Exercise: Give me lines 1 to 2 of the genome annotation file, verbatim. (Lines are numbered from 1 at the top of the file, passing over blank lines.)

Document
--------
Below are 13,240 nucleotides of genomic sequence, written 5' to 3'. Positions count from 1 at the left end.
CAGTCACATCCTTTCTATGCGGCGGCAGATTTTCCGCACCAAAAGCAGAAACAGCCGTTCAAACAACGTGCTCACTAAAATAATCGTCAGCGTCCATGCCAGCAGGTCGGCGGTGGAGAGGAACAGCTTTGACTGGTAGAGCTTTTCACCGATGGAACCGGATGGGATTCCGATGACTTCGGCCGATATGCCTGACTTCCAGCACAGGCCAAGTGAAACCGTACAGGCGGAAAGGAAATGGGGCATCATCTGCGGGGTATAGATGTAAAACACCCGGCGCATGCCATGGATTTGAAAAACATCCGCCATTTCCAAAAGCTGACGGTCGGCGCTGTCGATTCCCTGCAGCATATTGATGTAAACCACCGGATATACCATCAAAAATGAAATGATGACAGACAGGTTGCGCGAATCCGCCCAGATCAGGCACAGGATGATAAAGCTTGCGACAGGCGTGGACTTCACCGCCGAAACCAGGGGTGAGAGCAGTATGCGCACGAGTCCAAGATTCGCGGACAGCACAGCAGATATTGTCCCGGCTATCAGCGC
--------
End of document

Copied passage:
Below are 13,240 nucleotides of genomic sequence, written 5' to 3'. Positions count from 1 at the left end.
CAGTCACATCCTTTCTATGCGGCGGCAGATTTTCCGCACCAAAAGCAGAAACAGCCGTTCAAACAACGTGCTCACTAAAATAATCGTCAGCGTCCATGCCAGCAGGTCGGCGGTGGAGAGGAACAGCTTTGACTGGTAGAGCTTTTCACCGATGGAACCGGATGGGATTCCGATGACTTCGGCCGATATGCCTGACTTCCAGCACAGGCCAAGTGAAACCGTACAGGCGGAAAGGAAATGGGGCATCATCTGCGGGGTATAGATGTAAAACACCCGGCGCATGCCATGGATTTGAAAAACATCCGCCATTTCCAAAAGCTGACGGTCGGCGCTGTCGATTCCCTGCAGCATATTGATGTAAACCACCGGATATACCATCAAAAATGAAATGATGACAGACAGGTTGCGCGAATCCGCCCAGATCAGGCACAGGATGATAAAGCTTGCGACAGGCGTGGACTTCACCGCCGAAACCAGGGGTGAGAGCAGTATGCGCACGAGTCCAAGATTCGCGGACAGCACAGCAGATATTGTCCCGGCTATCAGCGC